PNW Pioneer

Fall play rolls into PNW theatre, focuses on women

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PNW’s Spotlight Theater Guild and Theater 290/390 class are co-producing “A Streetcar Named Desire,” a play by Tennessee Williams, which will be performed in Alumni Hall from mid November to early December.

Director Morgan McCabe has returned to PNW after twenty years to teach Theater 290 and 390, an acting and production class.

On the surface, the play follows the story of Stella, Blanche, and Stanley, portrayed by PNW students Laura Pankowski, Laura Riggle and Ranen Toosley, respectively, attempting to live together. However, because of the personality clash between Blanche and Stanley, Stella’s relationship with her husband begins to suffer.

However, this story demonstrates the battle between the old South and the new society of the working class, depicted by the helpless Southern belle, Blanche, and the macho New Orleans man, Stanley.

“There is also a tension between the patriarchal society and the helplessness of women, whom are often the focus of Tennessee Williams’s plays. They are very strong women, but they are often the victims of society,” McCabe says. “The objective I had is to tell the story with great honesty, truthfulness in acting, boldness and clarity so that when the audience watches it, they can enter the story. ”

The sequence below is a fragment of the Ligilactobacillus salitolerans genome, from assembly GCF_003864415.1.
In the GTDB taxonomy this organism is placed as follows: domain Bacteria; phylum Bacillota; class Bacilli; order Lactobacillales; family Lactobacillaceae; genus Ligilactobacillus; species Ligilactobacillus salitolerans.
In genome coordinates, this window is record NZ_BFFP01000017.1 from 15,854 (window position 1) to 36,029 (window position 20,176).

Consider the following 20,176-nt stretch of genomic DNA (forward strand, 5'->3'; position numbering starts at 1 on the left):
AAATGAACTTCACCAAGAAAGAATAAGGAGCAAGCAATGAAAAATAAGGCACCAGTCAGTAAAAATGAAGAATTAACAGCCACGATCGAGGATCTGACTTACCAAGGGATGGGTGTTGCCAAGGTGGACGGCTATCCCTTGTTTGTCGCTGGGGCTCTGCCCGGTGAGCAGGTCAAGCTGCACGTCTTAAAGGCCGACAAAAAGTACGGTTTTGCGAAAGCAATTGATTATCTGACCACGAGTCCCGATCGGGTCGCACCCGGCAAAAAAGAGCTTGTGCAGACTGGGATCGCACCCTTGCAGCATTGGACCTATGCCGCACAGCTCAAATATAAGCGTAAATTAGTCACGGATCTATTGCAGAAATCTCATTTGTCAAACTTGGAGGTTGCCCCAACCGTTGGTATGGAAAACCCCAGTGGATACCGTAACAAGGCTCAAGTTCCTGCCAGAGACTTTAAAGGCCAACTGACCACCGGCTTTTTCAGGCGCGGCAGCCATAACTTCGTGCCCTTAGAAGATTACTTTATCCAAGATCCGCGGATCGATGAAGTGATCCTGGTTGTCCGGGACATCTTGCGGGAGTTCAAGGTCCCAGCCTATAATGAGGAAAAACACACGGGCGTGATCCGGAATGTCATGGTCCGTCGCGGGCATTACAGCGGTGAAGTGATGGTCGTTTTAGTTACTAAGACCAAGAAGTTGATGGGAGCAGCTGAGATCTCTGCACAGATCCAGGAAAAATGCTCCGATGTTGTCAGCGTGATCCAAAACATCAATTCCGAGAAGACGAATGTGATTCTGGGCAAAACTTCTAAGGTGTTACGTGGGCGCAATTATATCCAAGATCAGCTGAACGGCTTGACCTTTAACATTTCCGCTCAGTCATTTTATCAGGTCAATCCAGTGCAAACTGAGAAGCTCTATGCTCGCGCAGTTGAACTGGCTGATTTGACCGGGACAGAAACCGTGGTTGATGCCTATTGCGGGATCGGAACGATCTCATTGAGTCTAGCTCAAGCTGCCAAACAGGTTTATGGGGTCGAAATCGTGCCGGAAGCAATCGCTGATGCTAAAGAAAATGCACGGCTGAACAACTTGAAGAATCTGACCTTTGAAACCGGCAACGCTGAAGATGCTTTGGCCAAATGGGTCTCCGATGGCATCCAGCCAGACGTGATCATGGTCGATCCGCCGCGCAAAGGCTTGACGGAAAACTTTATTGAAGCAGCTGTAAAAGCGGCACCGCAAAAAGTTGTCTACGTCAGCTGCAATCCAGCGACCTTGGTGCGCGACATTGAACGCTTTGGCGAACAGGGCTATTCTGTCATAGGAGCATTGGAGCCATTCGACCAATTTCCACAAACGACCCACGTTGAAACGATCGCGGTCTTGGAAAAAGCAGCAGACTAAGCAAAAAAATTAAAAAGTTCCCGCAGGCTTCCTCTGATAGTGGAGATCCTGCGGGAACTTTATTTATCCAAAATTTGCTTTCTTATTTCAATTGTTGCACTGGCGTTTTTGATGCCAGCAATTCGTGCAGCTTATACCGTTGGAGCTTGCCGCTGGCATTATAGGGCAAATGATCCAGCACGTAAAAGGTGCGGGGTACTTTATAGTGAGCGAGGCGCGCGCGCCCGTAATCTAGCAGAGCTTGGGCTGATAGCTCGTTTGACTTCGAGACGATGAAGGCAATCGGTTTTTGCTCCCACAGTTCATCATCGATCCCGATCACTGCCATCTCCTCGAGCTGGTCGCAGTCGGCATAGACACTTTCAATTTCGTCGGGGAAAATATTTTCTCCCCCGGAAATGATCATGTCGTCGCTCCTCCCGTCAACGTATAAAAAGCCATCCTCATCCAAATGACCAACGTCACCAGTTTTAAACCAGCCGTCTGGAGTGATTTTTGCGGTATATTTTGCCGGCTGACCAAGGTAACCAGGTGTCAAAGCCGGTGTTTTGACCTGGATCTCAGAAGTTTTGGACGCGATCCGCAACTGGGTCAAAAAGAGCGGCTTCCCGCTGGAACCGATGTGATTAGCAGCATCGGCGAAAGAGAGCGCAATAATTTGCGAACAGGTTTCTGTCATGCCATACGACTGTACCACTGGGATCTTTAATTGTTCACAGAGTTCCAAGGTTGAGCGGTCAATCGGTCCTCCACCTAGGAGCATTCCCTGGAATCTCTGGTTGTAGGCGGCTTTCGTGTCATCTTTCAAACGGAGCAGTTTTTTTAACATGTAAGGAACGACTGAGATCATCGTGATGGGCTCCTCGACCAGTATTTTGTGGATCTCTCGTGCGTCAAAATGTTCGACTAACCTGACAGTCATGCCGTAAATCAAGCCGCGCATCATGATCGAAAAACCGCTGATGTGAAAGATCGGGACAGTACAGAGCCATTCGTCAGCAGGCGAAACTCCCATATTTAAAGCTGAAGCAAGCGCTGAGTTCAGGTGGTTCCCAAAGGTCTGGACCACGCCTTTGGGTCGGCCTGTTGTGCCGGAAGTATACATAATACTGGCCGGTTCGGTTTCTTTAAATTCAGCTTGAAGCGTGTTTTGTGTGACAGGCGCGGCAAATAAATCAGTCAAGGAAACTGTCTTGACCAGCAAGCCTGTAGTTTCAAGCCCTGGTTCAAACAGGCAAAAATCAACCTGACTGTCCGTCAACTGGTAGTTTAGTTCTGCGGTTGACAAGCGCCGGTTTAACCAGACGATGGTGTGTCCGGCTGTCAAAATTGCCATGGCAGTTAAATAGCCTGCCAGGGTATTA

To pick out a play to perform, McCabe had her students create a list of ten contemporary plays and weigh the pros and cons of each play. In the end, it was a tie between “A Streetcar Named Desire” and “Alice and Wonderland.” McCabe made the executive decision to choose “Streetcar” in order to make it more challenging for her students.

McCabe has a group of actors who all have diverse experiences. She had to be specific and teach some the basics of theater, while she gave a bit more freedom to those who have had prior experience. McCabe’s main focus was making sure the actors understood the meaning and motivation behind their lines.

“I believe firmly that good theater tells a story that people can see themselves in and they can learn to avoid or cope with the situations they see on stage,” McCabe said. “I also believe in the cathartic effect, which happens when there is a genuine response when watching people on stage.”

Performances at Alumni Hall in the Student Union & Library, 2233 173rd Street on the Hammond Campus, are scheduled for Thursday and Friday, Nov. 16-17 at 8 p.m.; Sunday, Nov. 18 at 3 p.m.; Saturday, Dec. 1 at 8 p.m.; and Sunday, Dec. 2 at 3 p.m.

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